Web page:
Most common property insurance claims – and how to prevent them
Call 911 and make sure everyone is safely out of the home. Following the fire, call your insurance company. But did you know that even though certain types of claims are beyond your control, there are some that could be prevented? Let’s take a look at the most common causes of home insurance claims, and some proven tips that can help prevent them.
1. Bathroom leaks
An overflowing tub, leaky toilet or a shower that doesn’t drain properly, or even a slow leak all add up to water damage – the most costly type of damage to your home.
Prevention tips: Always be vigilant. Never let the bath run unattended, repair small leaks immediately and, if your bathroom is in the basement, make sure your appliances are protected by anti-backflow valves.
2. Leaking dishwasher or washing machine hoses
Hoses and pipes leak due to corrosion, a damaged fitting, or just wear and tear.
Prevention tips: Check the condition of the pipes regularly. Consider replacing them with metal-reinforced hoses. Avoid using these appliances if you aren’t home during their operation.
3. Kitchen fires
Cooking fires are the number one cause of home fires. Further, the leading cause of fires in the kitchen is unattended cooking. Heating oil specifically is a significant fire hazard. In just seconds, oil can ignite into a fire that becomes impossible to control.
Prevention tips: When cooking never leave the stove unattended. When cooking with oil, use a deep fryer as it’s much safer. Be sure to use a CSA or ULC certified fryer with a thermostat. Read the instructions for use and storage and turn it off immediately after use.
Barbequing is a great way to cook food however, if not done properly, can pose a safety and fire hazard.
Use and igniting:
- Use in a well-ventilated area and position the BBQ away from any flammable material and in such a way that it does not block any exit.
- Always lift up the lid before opening the valve of the tank; then turn on the burners and press the igniter switch.
- Make sure that all pipes and hoses are empty by first closing the tank’s valve and then shutting off the burners.
- Clean the pipes of the burners every year, using a brush designed for this purpose.
- Check for leaks, after opening the tank’s valve, by moving a brush full of soapy water over all moving parts. Bubbles will appear if there is a leak; tighten the joints and replace the damaged parts.
- Always store the tank outside.
5. Cigarette butts
Despite the fact that the number of smokers is steadily decreasing, fire caused by cigarette still seems to be a major cause of property damage.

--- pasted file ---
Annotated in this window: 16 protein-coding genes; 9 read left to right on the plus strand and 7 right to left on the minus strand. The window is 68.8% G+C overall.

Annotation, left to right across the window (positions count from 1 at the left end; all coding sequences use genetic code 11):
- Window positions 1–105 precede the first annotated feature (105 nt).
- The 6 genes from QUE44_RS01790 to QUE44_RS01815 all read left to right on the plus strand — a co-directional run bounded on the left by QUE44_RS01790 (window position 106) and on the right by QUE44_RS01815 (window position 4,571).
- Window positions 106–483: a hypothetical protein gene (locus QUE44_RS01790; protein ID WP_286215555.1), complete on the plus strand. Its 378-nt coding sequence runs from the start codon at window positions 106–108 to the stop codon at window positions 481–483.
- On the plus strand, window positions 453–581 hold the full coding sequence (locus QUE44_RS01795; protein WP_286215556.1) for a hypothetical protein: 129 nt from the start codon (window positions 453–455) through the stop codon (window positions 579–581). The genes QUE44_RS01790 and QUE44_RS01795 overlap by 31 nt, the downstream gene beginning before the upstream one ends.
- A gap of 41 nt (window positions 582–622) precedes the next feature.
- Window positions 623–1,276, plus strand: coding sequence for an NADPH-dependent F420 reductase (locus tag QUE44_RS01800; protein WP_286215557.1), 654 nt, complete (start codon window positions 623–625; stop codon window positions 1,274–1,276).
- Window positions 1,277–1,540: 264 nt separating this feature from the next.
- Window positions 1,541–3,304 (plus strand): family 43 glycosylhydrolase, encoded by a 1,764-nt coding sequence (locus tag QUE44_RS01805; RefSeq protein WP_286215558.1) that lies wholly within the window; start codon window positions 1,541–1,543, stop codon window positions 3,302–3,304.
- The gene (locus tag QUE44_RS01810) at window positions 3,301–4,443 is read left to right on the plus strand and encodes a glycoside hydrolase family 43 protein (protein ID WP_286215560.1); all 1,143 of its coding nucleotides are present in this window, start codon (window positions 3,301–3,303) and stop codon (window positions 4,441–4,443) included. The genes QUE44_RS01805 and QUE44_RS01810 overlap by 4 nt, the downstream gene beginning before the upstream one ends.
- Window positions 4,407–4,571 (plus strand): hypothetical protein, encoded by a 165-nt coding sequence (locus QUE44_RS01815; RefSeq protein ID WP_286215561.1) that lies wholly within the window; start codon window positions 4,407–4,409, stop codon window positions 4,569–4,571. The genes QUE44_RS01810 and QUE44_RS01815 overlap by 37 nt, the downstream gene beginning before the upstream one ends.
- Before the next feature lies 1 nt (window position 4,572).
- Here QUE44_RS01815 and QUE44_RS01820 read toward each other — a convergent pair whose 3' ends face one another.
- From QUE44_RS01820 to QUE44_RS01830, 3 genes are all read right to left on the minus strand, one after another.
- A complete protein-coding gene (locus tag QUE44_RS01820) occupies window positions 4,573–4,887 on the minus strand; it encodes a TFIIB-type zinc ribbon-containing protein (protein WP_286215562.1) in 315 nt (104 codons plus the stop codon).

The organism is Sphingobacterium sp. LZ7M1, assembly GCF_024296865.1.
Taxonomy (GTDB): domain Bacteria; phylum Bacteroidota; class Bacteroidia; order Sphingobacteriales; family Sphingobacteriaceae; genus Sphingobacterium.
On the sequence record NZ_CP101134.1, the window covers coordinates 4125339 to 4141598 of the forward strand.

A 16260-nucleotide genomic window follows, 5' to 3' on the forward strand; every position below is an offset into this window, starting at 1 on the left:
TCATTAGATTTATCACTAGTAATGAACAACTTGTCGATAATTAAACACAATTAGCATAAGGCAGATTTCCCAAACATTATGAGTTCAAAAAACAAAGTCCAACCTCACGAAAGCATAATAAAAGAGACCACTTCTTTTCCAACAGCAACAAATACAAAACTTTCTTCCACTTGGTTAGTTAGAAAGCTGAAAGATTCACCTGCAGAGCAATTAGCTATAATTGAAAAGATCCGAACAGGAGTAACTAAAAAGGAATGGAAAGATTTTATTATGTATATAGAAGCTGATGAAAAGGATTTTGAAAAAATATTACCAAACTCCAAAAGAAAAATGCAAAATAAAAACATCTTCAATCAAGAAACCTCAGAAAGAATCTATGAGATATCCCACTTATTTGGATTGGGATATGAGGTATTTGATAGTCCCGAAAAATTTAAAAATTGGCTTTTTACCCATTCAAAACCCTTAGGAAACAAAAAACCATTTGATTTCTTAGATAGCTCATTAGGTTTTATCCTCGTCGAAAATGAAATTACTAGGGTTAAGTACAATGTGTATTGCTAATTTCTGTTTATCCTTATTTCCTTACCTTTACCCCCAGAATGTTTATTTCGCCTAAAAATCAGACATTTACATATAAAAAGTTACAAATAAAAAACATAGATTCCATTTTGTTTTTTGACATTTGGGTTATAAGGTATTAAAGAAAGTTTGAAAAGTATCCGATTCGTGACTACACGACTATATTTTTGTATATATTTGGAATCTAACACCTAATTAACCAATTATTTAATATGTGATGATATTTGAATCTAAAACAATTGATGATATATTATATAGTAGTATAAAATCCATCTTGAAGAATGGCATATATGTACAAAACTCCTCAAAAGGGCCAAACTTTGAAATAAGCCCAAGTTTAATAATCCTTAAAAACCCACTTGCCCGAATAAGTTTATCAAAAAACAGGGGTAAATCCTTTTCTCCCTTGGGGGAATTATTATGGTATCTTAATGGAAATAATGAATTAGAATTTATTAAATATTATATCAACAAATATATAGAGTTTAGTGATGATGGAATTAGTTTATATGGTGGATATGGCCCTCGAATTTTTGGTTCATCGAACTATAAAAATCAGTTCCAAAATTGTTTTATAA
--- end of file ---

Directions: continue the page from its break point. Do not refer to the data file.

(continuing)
- If you’re a smoker, stay alert and be aware of your surroundings. Never smoke lying on a bed or sofa. Also, always wet the cigarette butts before throwing them in the trash.
- Never extinguish cigarette butts in flowerpots or planters outside. The earth is inert and can pose a fire hazard. Black earth or mulch contains, peat, moss or wood chips which are combustible materials. They may also contain chemical fertilizers which could ignite. Did you know that it can take four to five hours from the time the butt is extinguished to the time a flame starts?
6. Electrical fires
Temporary electrical installations or overloaded connections are a significant fire hazard.
- Ensure that high energy appliances do not operate at the same time on the same circuit.
- Connect all electronic devices to a surge-protected power strip.
- Avoid the use of plug dividers, as this may overload the electrical outlet.
- Use an extension cord with enough capacity for the appliance and never slide the cord under a carpet. You may need to add more electrical outlets instead.
A candlelit dinner can turn into a catastrophe if you leave burning candles unattended. In fact, accidental fires are the second most common type of insurance claim after water-related damage.
- Never let candles burn unattended.
- Use good quality candlesticks that are not made of wood or plastic.
- Arrange the candlesticks in a closed, non-passing area at least 30 cm from draperies or woodwork.
Having your home broken into, can be very traumatic. Being robbed of valuables or sentimental treasures can be both a financial and psychological hardship.
- Invest in an alarm system.
- Do not leave a key outside.
- Lock all doors and windows every time you leave the house.
- Inform a trusted neighbor if you are leaving for more than a few days.
9. Natural disasters
Hail storms, violent winds and other natural disasters can severely damage your property.
Prevention tips: If a storm is coming, minimize the potential damage by storing patio furniture and BBQ (without the tank) inside. Make sure you have enough supplies for the first 72 hours of an emergency.
Most standard home group insurance policies provide protection for these types of risks with some exclusion. The good news is that you can now get smartphone notifications through programs like The Personal’s Alert which notifies you when water damage or a frozen pipe risk is detected in your home.
Keys to preventing water damage in your home: Weathering change
Government of Canada: Fire safety in your home
The information and advice in this article are provided for informational purposes only. The Personal shall not be liable for any damages or losses arising from any reliance upon such information or advice. The Personal recommends using caution and consulting with experts with respect to the proper use, installation and storage of any products referred to herein.